top of page
  • Writer's pictureHayley Roberts

If Trees Could Talk – a visit to Lamington National Park

Updated: Nov 19, 2023

I’ve mentioned in previous posts my desire to run away into the woods and how spending a few days at O’Reilly’s Rainforest Retreat in Lamington National Park momentarily fulfilled that urge, but I’ve only really glossed over the actual experience. A luxury lodge was not quite the cabin in the woods I’d been dreaming of but it was a step closer than suburbia. My friends seem to have the mistaken impression that I’m far from the outdoor type anyway so this option seemed like a good compromise.

The prospect of being a woman wandering alone through the woods with expensive camera gear was admittedly quite daunting. But besides creepy crawlies and the weird creature I found mauled by the roadside there seemed little to fear. Each day I hiked 15km+ carrying my tripod, camera gear, and a backpack full of costume dresses and food. When I found a picturesque spot I would change into a dress, set up my camera, and climb into the scene. Afterwards while I packed everything away someone always walked by and I can only imagine what they would have thought had they arrived a moment earlier.

The drive to O’Reilly’s is a challenging, often one lane, winding mountain road made even more difficult because it had been raining non-stop for the past week. The slow and steady drive meant I arrived later than expected and so the first afternoon I did the short Booyong walk, including the Tree Top Walk over the forest via suspension bridges. When I returned to my room there were rosellas sitting on my balcony who barged into my room looking for food.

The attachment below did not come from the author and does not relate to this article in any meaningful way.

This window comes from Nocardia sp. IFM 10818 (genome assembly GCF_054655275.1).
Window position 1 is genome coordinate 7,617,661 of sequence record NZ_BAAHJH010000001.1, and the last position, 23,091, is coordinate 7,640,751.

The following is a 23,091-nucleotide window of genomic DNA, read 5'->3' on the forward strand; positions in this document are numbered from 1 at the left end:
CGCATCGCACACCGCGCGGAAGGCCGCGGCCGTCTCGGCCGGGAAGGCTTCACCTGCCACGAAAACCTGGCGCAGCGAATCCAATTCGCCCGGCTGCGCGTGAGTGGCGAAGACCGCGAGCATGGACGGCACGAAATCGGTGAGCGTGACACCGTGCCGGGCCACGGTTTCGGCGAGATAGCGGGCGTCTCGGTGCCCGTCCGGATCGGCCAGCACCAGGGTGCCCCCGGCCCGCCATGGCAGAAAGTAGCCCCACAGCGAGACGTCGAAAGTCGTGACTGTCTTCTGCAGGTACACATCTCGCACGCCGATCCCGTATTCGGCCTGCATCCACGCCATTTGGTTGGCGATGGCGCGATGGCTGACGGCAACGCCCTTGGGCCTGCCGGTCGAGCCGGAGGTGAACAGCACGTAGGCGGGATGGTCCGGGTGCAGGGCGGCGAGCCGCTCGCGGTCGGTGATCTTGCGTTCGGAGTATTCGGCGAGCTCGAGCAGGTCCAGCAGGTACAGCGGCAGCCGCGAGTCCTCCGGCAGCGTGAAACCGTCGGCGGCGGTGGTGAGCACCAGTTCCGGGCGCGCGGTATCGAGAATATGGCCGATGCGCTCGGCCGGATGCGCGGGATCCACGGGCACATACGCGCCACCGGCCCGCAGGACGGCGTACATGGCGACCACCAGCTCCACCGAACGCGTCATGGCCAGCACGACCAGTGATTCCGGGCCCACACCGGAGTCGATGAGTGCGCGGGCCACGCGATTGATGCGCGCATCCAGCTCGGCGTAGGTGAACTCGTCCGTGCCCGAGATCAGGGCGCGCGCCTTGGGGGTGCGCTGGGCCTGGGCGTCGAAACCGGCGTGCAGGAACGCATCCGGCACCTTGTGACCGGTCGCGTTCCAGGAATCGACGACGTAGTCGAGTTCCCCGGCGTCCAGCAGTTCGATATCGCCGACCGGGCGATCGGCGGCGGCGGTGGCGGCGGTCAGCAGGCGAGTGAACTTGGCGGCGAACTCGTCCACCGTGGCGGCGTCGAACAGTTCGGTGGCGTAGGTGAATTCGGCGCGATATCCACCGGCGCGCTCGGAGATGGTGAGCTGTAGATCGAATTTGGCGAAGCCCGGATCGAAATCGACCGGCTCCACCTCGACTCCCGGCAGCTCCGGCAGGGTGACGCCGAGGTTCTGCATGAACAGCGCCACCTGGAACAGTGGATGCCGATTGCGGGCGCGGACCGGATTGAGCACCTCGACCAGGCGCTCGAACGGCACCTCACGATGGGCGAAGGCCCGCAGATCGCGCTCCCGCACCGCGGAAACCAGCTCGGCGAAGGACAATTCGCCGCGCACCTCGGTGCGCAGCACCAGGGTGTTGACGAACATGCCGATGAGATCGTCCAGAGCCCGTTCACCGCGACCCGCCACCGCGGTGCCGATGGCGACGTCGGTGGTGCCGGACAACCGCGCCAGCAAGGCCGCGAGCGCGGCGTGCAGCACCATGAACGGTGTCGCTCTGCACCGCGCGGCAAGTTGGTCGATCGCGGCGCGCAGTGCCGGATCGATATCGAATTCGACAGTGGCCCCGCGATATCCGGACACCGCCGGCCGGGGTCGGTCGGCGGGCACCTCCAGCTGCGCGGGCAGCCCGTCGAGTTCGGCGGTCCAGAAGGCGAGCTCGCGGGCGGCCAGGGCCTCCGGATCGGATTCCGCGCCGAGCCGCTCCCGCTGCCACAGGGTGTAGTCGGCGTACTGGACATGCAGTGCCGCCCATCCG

The second day I walked part of the Border track with a short detour along the Albert River Circuit to admire the 3000 year old Antarctic Beech Trees. I was on the hunt for fairy tale spots and these trees certainly delivered. I then rejoined the Border Track having to detour from the path into the overgrown forest for a few minutes to avoid a massive fallen tree and walked as far as the NSW border before returning the same way. It’s amazing how easy it is to clear your mind in the bush when your focus is entirely on what’s directly in front of you.


The third day I again started on the Border Track but left after 3km to do the 11km Box Forest Circuit. Heading clockwise I walked along muddy paths down to the trail of waterfalls, rolling my ankle on the way which made things tricky for awhile. Most of the waterfalls I had completely to myself so I stayed for a long, peaceful time at Nugurun Falls and after a couple of creek crossings found the incredibly powerful Box Log Falls which felt oddly menacing so I was fearful to stay long. I headed back via Elebana Falls which is one of the more popular waterfalls in the area and involves a serious rock climb to reach the picture postcard spot. There I found a 70 year old man who’d been waiting since 7am for the right light. He said the soft, overcast light became perfect just as I arrived and I was amused to see the sun came out again just as I was leaving. Thanks nature!